Pride of Pakistan: Ayesha Farooq

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Young, determined and courageous, not many people know that this lady is Pakistan Air Force’s (PAF) first female fighter pilot.

Flight Lieutenant Ayesha Farooq belongs from Hasilpur, Bahawalpur. In 2013, she became the first and the only Pakistani female fighter pilot after topping the final exams to qualify. She now flies missions in a Chinese-made Chengdu J-7 fighter jet alongside her 24 male colleagues in Squadron 20.

At 31 years of age, Ayesha Farooq says about working in a male-dominated profession, “I don’t feel any different. We do the same activities, the same precision bombing.”

She was previously posted at Mushaf base in north Pakistan, where neatly piled warheads sit in sweltering 50 degree Celsius heat.

Offering advice to young women, the war pilot said that instead of looking up to role models become one yourself

“Because of terrorism and our geographical location it’s very important that we stay on our toes,” said Farooq, in a previous interview.

“In our society, most girls don’t even think about doing such things as flying an aircraft,” she said.

Farooq has made history by becoming the first woman assigned to one of Pakistan’s front-line dogfighting squadrons.

“My mother raised me to be strong, to a point that if one day, I was left alone, I would be able to take care of myself,” she said while addressing a crowd at Aga Khan University in Karachi, adding that her achievement comes as a consequence of her mother’s support.

Now, flight Lieutenant Farooq says she is ready for the ultimate test.

“If war breaks out, I will be flying on my senior’s wing as his wingman, well, wingwoman,” she said in an interview with The Daily Telegraph at the headquarters of PAF in Islamabad.

“I want to prove myself, to show that I’m doing something for my country,” she said.

In the process, she has become a role model for millions of girls in Pakistan. Yet Fl Lt Farooq remains a traditional Pakistani woman in some ways. She is married to her cousin.

Of six female fighter pilots, Fl Lt Farooq is the only one qualified for combat and to fly sorties along the border.

“As well as doing a job for my country I’m changing the thoughts of people,” she said. “It’s a big responsibility.”

“Life at PAF wasn’t just about hardcore training and brutal seniors; it included fun memories with friends,” Farooq said.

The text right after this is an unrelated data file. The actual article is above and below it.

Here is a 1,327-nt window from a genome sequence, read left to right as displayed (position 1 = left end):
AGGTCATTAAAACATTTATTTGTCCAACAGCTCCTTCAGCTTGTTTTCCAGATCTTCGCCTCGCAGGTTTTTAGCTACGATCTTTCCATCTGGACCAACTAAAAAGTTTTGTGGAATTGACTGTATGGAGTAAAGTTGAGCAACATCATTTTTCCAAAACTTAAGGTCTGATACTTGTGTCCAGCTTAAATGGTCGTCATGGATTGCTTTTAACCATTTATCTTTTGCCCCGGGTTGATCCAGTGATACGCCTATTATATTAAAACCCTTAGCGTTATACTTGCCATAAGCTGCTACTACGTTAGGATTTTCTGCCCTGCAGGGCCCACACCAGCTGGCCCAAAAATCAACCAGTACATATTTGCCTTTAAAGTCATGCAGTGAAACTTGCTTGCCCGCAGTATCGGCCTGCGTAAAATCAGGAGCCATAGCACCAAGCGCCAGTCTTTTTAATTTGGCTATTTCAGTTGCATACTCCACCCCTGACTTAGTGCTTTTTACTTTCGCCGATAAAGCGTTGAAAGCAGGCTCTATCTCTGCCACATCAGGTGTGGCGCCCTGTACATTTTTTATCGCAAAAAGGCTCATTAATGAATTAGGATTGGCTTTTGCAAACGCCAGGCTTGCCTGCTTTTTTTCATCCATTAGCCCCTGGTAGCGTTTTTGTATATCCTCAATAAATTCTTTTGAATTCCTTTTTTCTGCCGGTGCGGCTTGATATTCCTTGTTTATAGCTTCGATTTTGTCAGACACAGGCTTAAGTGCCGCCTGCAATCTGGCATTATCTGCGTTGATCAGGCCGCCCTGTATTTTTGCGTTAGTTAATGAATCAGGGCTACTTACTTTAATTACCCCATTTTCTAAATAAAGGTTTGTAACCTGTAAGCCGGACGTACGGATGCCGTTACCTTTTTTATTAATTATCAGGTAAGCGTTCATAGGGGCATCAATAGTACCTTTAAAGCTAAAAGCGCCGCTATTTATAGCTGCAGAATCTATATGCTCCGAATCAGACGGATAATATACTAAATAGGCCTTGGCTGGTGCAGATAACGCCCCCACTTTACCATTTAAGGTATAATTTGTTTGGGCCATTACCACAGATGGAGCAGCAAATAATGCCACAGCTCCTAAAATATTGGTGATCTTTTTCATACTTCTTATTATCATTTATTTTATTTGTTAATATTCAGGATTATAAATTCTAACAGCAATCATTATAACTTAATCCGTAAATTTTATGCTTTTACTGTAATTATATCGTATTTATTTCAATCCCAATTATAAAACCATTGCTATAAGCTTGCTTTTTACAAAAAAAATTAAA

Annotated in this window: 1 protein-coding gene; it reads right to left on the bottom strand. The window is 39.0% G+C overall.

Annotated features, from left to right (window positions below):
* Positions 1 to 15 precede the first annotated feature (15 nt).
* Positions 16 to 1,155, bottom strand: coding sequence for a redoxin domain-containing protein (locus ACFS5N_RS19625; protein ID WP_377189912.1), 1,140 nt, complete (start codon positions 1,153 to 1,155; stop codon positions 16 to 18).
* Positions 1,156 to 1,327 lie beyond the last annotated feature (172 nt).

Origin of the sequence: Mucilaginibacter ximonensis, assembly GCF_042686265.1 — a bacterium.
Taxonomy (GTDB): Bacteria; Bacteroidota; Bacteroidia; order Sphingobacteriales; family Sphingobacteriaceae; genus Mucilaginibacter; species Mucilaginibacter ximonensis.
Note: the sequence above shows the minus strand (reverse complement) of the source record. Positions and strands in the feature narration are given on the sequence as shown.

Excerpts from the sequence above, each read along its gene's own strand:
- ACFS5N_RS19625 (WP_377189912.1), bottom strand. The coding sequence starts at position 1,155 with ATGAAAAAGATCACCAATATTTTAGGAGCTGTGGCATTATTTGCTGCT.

In response to a question about the physical training one undergoes at the flight school, Farooq briefly explained: “You have to wake up for a one-mile run every morning at about 4:30am – so you’d run first and then you’d wake up.”

She added that they had to carry an MG3, a machine gun, which weighs about four kilogramme – for two hours.

“You wouldn’t think 4kg is heavy,” she said. “But carry something of that weight for two hours, and you will realise it is.”

After that, Farooq said the students would have to undergo the theory part of the course, and then take part in compulsory games, Farooq chose swimming and horse riding, then it was prep time followed by “lights off.”

Offering advice to young women, the war pilot said that instead of looking up to role models become one yourself.

She encouraged women and girls to come out of their houses, telling them that men and women could, in fact, compete on the same level.

Young, determined and courageous, not many people know that this lady is Pakistan Air Force’s first female fighter pilot

Regarding facing gender discrimination, Farooq said, “I didn’t face that at all, but of course I had to work harder to prove myself. Being inducted as a female fighter pilot was a great experience, but all eyes were on you at that point.”

For a woman who came across as soft-spoken and who is qualified to engage in combat, Farooq also displays her sense of humour.

When asked whether she would rather have been a transport pilot as opposed to a fighter pilot, she responded with a laugh, “definitely a fighter pilot”.

“I visited the cockpit of an airline once and when I walked in they were sitting and eating donuts,” she said, to raucous laughter from the audience. “I asked them what they were doing eating donuts and they casually replied “oh it’s, on autopilot.”

Achievements

BREAKING STEREOTYPES

In 2013, Ayesha Farooq became the first and the only Pakistani female fighter pilot after topping the final exams to qualify. She now flies missions in a Chinese-made Chengdu J-7 fighter jet alongside her 24 colleagues in Squadron 20.

MAKING HISTORY

Ayesha Farooq has made history by becoming the first woman assigned to one of Pakistan’s front-line dogfighting squadrons.

A ROLE MODEL

Farooq has become a role model for millions of girls in Pakistan. Yet Fl Lt Farooq remains a traditional Pakistani woman in some ways. Of six female fighter pilots, she is the only one qualified for combat and to fly sorties along the border. Offering advice to young women, the war pilot said that instead of looking up to role models become one yourself. She encouraged women and girls to come out of their houses, telling them that men and women could, in fact, compete on the same level.

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